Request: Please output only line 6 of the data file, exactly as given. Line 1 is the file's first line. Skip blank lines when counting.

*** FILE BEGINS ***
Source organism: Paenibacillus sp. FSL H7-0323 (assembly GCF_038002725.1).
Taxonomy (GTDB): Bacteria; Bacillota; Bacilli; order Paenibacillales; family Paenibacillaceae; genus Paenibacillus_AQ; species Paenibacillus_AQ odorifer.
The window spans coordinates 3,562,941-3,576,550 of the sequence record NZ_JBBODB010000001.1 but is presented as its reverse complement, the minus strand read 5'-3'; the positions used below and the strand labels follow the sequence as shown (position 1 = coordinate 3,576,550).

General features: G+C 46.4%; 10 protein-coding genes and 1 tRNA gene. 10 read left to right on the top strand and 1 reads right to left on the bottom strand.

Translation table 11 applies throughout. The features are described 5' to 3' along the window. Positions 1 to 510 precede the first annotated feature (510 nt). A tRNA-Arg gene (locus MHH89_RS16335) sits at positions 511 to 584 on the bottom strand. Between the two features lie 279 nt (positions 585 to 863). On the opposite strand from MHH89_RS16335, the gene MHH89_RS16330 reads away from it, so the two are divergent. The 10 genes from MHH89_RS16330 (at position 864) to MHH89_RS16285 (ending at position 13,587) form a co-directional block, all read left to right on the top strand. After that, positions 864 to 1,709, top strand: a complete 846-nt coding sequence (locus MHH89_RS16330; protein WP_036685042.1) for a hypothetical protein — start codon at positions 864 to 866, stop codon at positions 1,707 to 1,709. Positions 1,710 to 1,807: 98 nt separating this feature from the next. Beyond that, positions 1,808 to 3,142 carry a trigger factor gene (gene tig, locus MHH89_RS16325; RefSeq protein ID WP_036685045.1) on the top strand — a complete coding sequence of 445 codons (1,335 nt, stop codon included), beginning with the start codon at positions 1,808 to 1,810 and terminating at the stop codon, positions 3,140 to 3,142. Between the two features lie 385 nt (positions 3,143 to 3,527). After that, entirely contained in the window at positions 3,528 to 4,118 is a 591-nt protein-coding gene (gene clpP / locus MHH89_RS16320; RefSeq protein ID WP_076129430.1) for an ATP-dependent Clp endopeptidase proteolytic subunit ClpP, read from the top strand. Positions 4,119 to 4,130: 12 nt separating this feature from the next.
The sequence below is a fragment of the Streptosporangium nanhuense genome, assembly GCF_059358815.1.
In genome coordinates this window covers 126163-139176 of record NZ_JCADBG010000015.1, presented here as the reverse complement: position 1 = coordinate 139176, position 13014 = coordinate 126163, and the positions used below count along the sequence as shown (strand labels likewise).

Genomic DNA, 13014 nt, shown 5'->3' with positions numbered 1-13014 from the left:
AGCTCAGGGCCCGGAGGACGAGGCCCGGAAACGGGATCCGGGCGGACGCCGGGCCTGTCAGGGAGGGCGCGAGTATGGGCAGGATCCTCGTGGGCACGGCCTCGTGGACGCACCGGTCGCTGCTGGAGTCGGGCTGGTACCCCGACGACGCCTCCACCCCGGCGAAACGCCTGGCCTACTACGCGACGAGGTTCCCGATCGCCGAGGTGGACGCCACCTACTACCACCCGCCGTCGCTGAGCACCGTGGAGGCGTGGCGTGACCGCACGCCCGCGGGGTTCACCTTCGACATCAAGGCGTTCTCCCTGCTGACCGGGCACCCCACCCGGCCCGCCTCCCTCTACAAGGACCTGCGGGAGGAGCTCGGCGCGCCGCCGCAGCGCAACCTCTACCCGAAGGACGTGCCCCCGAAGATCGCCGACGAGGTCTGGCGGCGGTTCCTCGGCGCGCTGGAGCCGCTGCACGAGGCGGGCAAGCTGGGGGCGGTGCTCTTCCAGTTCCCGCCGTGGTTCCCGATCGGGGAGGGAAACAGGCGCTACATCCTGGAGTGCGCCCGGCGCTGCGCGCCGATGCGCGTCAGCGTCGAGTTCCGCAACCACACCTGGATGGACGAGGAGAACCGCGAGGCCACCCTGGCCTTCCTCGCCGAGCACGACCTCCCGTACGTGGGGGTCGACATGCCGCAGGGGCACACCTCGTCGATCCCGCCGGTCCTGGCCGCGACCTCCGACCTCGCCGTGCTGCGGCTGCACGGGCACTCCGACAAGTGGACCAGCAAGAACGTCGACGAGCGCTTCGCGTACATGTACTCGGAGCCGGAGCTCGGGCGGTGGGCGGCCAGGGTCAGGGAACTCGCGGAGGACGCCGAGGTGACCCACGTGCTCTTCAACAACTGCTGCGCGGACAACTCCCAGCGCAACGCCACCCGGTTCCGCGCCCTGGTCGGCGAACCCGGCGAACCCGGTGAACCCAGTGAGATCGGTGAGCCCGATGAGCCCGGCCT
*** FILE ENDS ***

The sequence below is a fragment of the Streptosporangium nanhuense genome, assembly GCF_059358815.1.